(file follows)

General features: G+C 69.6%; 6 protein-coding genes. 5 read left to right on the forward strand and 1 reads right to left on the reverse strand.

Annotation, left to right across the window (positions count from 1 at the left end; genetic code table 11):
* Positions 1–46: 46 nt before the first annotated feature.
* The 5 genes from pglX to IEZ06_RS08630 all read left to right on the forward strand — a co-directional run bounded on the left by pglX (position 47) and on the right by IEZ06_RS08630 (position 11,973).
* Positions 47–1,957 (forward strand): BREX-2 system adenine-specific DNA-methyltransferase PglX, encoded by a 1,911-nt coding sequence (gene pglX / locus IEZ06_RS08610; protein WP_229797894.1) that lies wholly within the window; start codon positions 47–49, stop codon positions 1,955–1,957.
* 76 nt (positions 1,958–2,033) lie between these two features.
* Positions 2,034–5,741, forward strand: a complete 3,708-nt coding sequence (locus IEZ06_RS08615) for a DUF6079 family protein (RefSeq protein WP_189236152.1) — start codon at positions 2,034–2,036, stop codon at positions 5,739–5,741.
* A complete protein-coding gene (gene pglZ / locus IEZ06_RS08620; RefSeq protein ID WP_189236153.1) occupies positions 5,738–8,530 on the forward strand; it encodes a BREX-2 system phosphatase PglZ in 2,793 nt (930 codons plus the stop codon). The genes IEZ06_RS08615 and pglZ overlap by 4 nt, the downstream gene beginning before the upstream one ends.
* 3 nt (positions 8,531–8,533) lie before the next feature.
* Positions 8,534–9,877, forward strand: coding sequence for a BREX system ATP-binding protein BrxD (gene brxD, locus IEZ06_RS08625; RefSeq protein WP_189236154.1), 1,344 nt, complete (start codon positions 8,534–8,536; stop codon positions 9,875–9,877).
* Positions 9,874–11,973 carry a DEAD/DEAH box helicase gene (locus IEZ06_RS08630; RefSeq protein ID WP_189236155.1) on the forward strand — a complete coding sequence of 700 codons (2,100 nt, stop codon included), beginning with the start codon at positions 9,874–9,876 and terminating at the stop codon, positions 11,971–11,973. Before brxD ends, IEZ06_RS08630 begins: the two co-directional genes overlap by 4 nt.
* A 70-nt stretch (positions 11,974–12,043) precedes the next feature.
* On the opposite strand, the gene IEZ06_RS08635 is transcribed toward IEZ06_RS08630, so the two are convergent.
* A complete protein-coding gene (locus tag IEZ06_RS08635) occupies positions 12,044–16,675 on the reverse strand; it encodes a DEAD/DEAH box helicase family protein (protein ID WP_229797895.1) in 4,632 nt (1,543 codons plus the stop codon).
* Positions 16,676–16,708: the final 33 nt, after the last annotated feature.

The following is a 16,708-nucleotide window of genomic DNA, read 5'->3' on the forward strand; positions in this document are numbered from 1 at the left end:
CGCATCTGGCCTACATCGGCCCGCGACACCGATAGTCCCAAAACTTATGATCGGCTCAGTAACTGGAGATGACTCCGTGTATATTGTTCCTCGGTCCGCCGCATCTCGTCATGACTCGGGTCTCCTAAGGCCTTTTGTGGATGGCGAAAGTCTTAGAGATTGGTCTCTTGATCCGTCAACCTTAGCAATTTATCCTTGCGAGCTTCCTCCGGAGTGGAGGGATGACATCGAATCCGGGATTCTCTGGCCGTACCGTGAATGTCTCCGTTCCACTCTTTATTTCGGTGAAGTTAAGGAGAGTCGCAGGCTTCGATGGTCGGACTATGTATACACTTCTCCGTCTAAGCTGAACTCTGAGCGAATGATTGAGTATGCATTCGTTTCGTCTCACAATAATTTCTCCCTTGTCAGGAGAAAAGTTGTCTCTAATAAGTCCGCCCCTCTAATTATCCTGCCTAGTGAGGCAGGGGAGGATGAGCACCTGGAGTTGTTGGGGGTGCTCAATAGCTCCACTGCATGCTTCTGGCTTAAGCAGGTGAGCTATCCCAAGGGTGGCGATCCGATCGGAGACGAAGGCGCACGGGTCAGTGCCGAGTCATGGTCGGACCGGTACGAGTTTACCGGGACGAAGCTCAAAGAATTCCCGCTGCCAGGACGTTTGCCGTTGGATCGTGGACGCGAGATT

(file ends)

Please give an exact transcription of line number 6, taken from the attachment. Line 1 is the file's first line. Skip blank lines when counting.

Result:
* 76 nt (positions 1,958–2,033) lie between these two features.